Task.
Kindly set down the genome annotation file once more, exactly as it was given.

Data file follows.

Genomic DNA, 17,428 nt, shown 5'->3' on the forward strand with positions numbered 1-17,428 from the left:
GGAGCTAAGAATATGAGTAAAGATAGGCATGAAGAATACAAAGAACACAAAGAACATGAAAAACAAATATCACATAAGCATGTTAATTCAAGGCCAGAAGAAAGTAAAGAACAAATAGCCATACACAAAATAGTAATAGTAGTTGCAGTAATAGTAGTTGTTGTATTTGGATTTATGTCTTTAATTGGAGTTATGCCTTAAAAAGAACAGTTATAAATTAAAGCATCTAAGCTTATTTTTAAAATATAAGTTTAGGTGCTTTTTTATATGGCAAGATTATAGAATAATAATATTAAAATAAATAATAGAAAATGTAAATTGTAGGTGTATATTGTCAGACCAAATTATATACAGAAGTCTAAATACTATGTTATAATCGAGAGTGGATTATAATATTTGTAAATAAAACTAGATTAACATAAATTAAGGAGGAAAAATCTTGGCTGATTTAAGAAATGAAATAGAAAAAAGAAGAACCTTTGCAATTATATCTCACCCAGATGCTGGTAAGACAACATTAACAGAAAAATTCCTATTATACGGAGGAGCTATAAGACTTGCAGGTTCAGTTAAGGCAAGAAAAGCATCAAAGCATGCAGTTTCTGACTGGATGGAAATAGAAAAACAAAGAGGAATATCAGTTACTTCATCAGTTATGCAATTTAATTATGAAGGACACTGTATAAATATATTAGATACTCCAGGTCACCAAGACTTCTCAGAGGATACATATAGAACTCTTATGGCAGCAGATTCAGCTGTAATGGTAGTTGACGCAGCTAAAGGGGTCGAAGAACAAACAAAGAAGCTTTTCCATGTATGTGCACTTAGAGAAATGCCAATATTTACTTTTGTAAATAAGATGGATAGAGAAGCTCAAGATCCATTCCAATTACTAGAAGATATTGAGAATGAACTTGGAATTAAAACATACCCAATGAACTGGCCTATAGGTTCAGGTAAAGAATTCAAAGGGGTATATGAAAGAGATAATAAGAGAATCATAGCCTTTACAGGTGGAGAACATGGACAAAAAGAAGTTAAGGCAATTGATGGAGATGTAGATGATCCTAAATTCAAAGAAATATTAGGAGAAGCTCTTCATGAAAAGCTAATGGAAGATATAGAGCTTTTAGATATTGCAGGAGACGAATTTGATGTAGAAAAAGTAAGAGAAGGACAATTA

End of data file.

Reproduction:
Genomic DNA, 17,428 nt, shown 5'->3' on the forward strand with positions numbered 1-17,428 from the left:
GGAGCTAAGAATATGAGTAAAGATAGGCATGAAGAATACAAAGAACACAAAGAACATGAAAAACAAATATCACATAAGCATGTTAATTCAAGGCCAGAAGAAAGTAAAGAACAAATAGCCATACACAAAATAGTAATAGTAGTTGCAGTAATAGTAGTTGTTGTATTTGGATTTATGTCTTTAATTGGAGTTATGCCTTAAAAAGAACAGTTATAAATTAAAGCATCTAAGCTTATTTTTAAAATATAAGTTTAGGTGCTTTTTTATATGGCAAGATTATAGAATAATAATATTAAAATAAATAATAGAAAATGTAAATTGTAGGTGTATATTGTCAGACCAAATTATATACAGAAGTCTAAATACTATGTTATAATCGAGAGTGGATTATAATATTTGTAAATAAAACTAGATTAACATAAATTAAGGAGGAAAAATCTTGGCTGATTTAAGAAATGAAATAGAAAAAAGAAGAACCTTTGCAATTATATCTCACCCAGATGCTGGTAAGACAACATTAACAGAAAAATTCCTATTATACGGAGGAGCTATAAGACTTGCAGGTTCAGTTAAGGCAAGAAAAGCATCAAAGCATGCAGTTTCTGACTGGATGGAAATAGAAAAACAAAGAGGAATATCAGTTACTTCATCAGTTATGCAATTTAATTATGAAGGACACTGTATAAATATATTAGATACTCCAGGTCACCAAGACTTCTCAGAGGATACATATAGAACTCTTATGGCAGCAGATTCAGCTGTAATGGTAGTTGACGCAGCTAAAGGGGTCGAAGAACAAACAAAGAAGCTTTTCCATGTATGTGCACTTAGAGAAATGCCAATATTTACTTTTGTAAATAAGATGGATAGAGAAGCTCAAGATCCATTCCAATTACTAGAAGATATTGAGAATGAACTTGGAATTAAAACATACCCAATGAACTGGCCTATAGGTTCAGGTAAAGAATTCAAAGGGGTATATGAAAGAGATAATAAGAGAATCATAGCCTTTACAGGTGGAGAACATGGACAAAAAGAAGTTAAGGCAATTGATGGAGATGTAGATGATCCTAAATTCAAAGAAATATTAGGAGAAGCTCTTCATGAAAAGCTAATGGAAGATATAGAGCTTTTAGATATTGCAGGAGACGAATTTGATGTAGAAAAAGTAAGAGAAGGACAATTA